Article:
’’ here’s a car to drive. Don’t like it ? WALK…or ride with your buddy in his mom’s Pruis."

Does anyone else here remember the woman who called in for advice on a car for her 16 year old daughters birthday present? She asked if it would be better to get her daughter the BMW M3 with a standard transmission or an automatic transmission.

Tom and Ray were not very kind to her. But the mail and the comments on this forum were overwhelmingly supportive of them caller her a moron right on the radio. This call and all references to it seemed to have vanished from this web site, maybe due to one of those server crashes they experienced years ago.

Yup, I remember that one very well. I thought of that call specifically as I read the original post here. IMHO, Tom and Ray were right on, or maybe too easy on her. But then, the mom was clearly on a different planet on the subject, and not encumbered by financial limitations either. In other words, this kid is irretrievably spoiled.

I guarantee that this car became a major attractive factor for the girl, that is, boys chased this girl because of her car, not because of who she is. Mom missed that concept too, I suspect.

Hi Patchen,

On an unrelated topic, I spotted in your note that you were having problems with the spam filter on the Contact Us form. When was that happening for you? We’ve lowered the aggressiveness of the spam filtering to address this issue, and I was curious if you were on the contact us page before or after we made that change.

Thanks,

Doug Mayer
Car Talk

Are they in re-runs already? I totally spaced out that that was coming. Whoops!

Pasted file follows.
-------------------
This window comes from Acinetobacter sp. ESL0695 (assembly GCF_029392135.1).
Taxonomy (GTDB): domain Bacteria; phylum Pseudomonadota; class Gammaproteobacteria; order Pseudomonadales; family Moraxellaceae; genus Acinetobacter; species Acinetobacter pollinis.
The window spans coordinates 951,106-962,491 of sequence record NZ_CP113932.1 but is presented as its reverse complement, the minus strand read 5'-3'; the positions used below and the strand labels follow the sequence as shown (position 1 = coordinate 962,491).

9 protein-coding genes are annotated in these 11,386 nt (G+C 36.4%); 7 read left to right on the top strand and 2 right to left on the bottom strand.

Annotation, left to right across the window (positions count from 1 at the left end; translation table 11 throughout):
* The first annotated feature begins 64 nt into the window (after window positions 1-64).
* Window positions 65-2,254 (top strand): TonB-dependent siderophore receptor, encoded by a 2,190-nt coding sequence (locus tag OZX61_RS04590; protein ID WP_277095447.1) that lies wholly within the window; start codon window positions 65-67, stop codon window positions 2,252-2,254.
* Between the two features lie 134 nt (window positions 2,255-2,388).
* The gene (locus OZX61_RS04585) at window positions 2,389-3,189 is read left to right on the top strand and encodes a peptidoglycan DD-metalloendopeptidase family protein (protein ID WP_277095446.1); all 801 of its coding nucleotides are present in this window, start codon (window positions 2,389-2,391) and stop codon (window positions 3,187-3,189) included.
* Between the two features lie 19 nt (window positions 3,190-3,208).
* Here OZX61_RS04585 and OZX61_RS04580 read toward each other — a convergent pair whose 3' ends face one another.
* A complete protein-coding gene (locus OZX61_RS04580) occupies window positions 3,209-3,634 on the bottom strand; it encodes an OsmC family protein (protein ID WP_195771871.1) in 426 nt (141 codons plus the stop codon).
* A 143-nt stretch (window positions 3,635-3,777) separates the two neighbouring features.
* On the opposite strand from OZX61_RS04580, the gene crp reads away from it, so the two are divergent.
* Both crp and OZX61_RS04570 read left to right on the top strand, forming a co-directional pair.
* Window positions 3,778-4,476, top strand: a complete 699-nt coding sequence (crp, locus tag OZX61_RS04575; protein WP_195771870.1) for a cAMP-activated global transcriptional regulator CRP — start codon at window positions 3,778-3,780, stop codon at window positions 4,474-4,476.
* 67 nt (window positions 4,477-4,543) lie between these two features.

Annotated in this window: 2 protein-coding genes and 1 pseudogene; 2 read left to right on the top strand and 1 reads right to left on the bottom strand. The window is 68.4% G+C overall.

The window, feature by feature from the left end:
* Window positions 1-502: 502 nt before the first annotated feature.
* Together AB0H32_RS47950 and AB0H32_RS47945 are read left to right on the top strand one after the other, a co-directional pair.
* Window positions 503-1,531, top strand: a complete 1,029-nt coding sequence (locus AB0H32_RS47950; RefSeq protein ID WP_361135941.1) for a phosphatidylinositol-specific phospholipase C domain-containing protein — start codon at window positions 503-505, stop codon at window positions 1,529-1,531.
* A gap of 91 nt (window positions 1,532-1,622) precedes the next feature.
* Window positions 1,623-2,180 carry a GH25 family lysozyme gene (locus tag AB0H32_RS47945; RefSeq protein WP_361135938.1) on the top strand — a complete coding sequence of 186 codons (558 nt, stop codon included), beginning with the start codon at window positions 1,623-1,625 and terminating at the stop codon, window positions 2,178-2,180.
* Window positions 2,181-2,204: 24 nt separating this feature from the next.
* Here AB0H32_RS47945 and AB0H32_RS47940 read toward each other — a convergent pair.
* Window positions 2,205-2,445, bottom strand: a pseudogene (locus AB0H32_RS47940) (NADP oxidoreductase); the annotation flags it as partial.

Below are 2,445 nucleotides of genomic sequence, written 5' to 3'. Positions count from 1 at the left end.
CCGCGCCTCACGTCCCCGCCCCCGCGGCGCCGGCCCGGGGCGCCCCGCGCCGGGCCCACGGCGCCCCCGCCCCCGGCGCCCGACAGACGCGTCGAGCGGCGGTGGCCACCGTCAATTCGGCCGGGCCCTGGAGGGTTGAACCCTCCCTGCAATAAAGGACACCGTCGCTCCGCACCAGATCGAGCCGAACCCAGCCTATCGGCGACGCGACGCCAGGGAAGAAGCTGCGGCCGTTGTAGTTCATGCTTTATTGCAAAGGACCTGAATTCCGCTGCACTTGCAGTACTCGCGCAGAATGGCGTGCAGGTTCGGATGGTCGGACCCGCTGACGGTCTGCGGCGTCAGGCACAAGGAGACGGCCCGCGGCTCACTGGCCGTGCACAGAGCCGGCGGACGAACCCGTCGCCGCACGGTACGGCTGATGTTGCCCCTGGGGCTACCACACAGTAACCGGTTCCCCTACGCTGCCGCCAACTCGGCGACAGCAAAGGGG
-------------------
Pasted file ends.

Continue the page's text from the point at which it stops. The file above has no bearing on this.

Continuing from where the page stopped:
Ya know I got a hand me down, sure it was my grandfathers 61 oldsmobile dynamic 88 that I had to share with my sister, and I do not think there was ever more than 1/4 full reading on the gas gauge. Maybe that was what inspired me to buy a 1972 used chevy nova on my own. Sure my daughter got a 2002 saturn hand me down from MIL, actually a good runner as I replaced a power steering pump and cooling fan tires and a battery so far, brakes next, maybe I help the kid too much but she is in college. I had to upgrade to 4wd for bad boat launch at the cabins, and offered to keep a 2003 ford ranger for her, she wanted no part of it so I sold it. Ironically she regrets that choice of hers. Life goes on.

Yeah, Barky. I sold my old S-10 and suddenly both my kids wish I had offered it to them but neither wanted to be seen driving it 15 years ago.

My son got my 97 Civic when he left for sophomore year in college, promptly totaled it (not his fault), and I got him a 98 Civic to replace the 97. Both were 5-spd manual with flaky AC. What he learned driving in bad weather, paying for his own gas, and maintaining and repairing his own car was priceless.